Documentary on immgrant experience to show tonight

Posted on Oct 17 2018 - 5:50am by Eliza Noe

The Yoknapatawpha Arts Council will screen the feature documentary “Mississippi Yearning: Beyond Finding Cleveland” at 6:30 p.m. Wednesday at the Powerhouse Community Arts Center.

Photo courtesy: Mississippi Yearning

The documentary, created by Chinese-Americans Baldwin Chiu and Larissa Lam, follows the journey of the filmmaking duo as they trace their Chinese heritage all the way to Cleveland in the Mississippi Delta. Their last film, “Finding Cleveland,” received The Spirit of the Hoka Award at the Oxford Film Festival in 2016.

An expansion of the original, “Mississippi Yearning” picks up where the pair’s last film left off.

“Mississippi Yearning” follows the story of Chiu’s father’s family and the discrimination many Chinese families faced in the early 1900s, with a focus on the Chinese Exclusion Act of 1882 and Jim Crow laws. Chiu’s family owned a grocery store in the Mississippi Delta, and the film examines how white, African-American and Chinese people interacted in rural communities during this time.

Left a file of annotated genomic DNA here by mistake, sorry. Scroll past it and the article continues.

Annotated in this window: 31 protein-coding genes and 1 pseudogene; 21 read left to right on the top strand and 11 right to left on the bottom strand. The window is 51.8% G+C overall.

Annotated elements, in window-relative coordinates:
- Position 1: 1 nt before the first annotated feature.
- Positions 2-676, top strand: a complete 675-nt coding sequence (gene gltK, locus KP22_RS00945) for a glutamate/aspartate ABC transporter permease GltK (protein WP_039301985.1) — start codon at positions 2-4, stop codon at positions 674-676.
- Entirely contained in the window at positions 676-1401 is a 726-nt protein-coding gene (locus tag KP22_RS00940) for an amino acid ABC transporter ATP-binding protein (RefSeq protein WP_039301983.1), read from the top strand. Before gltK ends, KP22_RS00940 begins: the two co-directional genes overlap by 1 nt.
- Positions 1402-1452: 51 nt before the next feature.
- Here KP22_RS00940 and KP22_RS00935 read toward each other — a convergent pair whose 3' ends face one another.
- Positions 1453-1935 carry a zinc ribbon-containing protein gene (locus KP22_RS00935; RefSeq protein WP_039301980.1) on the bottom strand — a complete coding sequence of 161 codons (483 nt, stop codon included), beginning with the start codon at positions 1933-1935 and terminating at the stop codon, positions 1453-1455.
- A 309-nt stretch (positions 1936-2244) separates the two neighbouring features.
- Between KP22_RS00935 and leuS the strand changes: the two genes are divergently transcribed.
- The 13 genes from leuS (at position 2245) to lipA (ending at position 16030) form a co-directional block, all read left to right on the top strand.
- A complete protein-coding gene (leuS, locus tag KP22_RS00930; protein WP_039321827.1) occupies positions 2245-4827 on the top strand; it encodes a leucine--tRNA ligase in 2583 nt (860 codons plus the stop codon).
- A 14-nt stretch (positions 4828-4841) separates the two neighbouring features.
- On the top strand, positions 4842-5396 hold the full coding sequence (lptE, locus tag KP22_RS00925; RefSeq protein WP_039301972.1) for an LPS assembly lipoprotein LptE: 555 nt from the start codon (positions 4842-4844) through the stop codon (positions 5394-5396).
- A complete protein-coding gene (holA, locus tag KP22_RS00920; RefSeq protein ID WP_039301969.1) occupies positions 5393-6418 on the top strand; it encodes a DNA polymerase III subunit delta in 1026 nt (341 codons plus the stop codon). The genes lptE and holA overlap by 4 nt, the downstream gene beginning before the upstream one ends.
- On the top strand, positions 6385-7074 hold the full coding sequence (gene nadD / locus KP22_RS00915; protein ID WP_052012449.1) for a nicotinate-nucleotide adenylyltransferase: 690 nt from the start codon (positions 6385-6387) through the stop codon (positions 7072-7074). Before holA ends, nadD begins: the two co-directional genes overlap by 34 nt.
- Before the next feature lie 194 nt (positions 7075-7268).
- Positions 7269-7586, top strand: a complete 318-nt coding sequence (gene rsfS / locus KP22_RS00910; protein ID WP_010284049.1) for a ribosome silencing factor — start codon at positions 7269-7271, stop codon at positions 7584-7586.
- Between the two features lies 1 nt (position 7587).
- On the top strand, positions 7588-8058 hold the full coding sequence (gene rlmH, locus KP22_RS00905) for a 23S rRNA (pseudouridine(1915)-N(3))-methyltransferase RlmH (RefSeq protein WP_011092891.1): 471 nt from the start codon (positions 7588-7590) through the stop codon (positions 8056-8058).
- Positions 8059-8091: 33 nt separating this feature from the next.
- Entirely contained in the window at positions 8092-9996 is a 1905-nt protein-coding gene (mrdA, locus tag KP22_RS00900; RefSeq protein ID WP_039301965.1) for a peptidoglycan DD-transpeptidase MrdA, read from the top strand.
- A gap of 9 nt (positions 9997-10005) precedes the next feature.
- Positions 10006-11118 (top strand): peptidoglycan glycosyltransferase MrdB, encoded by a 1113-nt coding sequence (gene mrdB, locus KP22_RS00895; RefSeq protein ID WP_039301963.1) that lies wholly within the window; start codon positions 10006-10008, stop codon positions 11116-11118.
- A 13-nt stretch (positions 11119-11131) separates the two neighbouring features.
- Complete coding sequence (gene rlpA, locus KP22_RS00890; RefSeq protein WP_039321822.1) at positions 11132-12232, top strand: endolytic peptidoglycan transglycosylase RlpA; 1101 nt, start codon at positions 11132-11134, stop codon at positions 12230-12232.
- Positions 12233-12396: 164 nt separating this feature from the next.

The inaugural screening of “Mississippi Yearning” took place at Delta State University in Cleveland on Sunday. The movie was funded by a grant provided by the Mississippi Humanities Council. After the screening, movie-goers were treated to a Q&A session with the film’s creators.

“’Mississippi Yearning’ is an American story that reminds us how this country was made up of people from around the world, even at its early stages, and how the contributions of the early Chinese in Mississippi subtly, yet significantly, influenced change in the history of the American South,” Chiu said in a press release.

Photo courtesy: Mississippi Yearning

Ruben Flores, a sophomore exercise science major from Brandon, said he plans on attending the movie screening. He said he was immediately interested in “Mississippi Yearning” after hearing about the movie’s focus on immigrant families and their assimilation into American culture.

“My dad is an immigrant from Mexico, so I can relate to wanting to know where your family came from,” he said. “It’ll be interesting to see how (Chiu’s) story compares to my dad’s.”

Before the screening, the arts council will host a Fall Cultural Round Table beginning at 5:30 that evening. Randy Cohen, vice president of research and policy for Americans for the Arts, will speak on the economic impact of art on Mississippi.